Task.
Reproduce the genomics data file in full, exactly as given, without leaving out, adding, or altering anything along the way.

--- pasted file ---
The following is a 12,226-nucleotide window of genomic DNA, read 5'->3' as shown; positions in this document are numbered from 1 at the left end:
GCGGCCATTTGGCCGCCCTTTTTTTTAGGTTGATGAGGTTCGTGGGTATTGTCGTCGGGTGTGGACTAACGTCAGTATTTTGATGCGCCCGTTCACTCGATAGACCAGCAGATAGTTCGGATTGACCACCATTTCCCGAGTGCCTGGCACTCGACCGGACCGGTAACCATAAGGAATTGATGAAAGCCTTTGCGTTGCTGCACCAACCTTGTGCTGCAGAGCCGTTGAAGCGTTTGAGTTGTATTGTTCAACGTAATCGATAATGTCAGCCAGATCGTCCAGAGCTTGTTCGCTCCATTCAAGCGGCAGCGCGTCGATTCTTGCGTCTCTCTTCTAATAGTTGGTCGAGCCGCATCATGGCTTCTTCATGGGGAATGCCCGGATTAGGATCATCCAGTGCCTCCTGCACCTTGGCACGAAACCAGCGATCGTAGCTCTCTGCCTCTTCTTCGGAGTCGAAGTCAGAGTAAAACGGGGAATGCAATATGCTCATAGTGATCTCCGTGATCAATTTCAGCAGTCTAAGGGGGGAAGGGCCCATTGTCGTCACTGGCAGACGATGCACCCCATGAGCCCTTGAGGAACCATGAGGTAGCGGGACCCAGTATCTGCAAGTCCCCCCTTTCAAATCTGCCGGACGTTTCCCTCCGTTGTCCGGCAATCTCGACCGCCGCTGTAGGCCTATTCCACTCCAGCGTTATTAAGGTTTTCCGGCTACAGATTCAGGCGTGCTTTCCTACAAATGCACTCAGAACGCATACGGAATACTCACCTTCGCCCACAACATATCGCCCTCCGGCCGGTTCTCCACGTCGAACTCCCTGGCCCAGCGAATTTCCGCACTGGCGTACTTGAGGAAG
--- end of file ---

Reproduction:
The following is a 12,226-nucleotide window of genomic DNA, read 5'->3' as shown; positions in this document are numbered from 1 at the left end:
GCGGCCATTTGGCCGCCCTTTTTTTTAGGTTGATGAGGTTCGTGGGTATTGTCGTCGGGTGTGGACTAACGTCAGTATTTTGATGCGCCCGTTCACTCGATAGACCAGCAGATAGTTCGGATTGACCACCATTTCCCGAGTGCCTGGCACTCGACCGGACCGGTAACCATAAGGAATTGATGAAAGCCTTTGCGTTGCTGCACCAACCTTGTGCTGCAGAGCCGTTGAAGCGTTTGAGTTGTATTGTTCAACGTAATCGATAATGTCAGCCAGATCGTCCAGAGCTTGTTCGCTCCATTCAAGCGGCAGCGCGTCGATTCTTGCGTCTCTCTTCTAATAGTTGGTCGAGCCGCATCATGGCTTCTTCATGGGGAATGCCCGGATTAGGATCATCCAGTGCCTCCTGCACCTTGGCACGAAACCAGCGATCGTAGCTCTCTGCCTCTTCTTCGGAGTCGAAGTCAGAGTAAAACGGGGAATGCAATATGCTCATAGTGATCTCCGTGATCAATTTCAGCAGTCTAAGGGGGGAAGGGCCCATTGTCGTCACTGGCAGACGATGCACCCCATGAGCCCTTGAGGAACCATGAGGTAGCGGGACCCAGTATCTGCAAGTCCCCCCTTTCAAATCTGCCGGACGTTTCCCTCCGTTGTCCGGCAATCTCGACCGCCGCTGTAGGCCTATTCCACTCCAGCGTTATTAAGGTTTTCCGGCTACAGATTCAGGCGTGCTTTCCTACAAATGCACTCAGAACGCATACGGAATACTCACCTTCGCCCACAACATATCGCCCTCCGGCCGGTTCTCCACGTCGAACTCCCTGGCCCAGCGAATTTCCGCACTGGCGTACTTGAGGAAG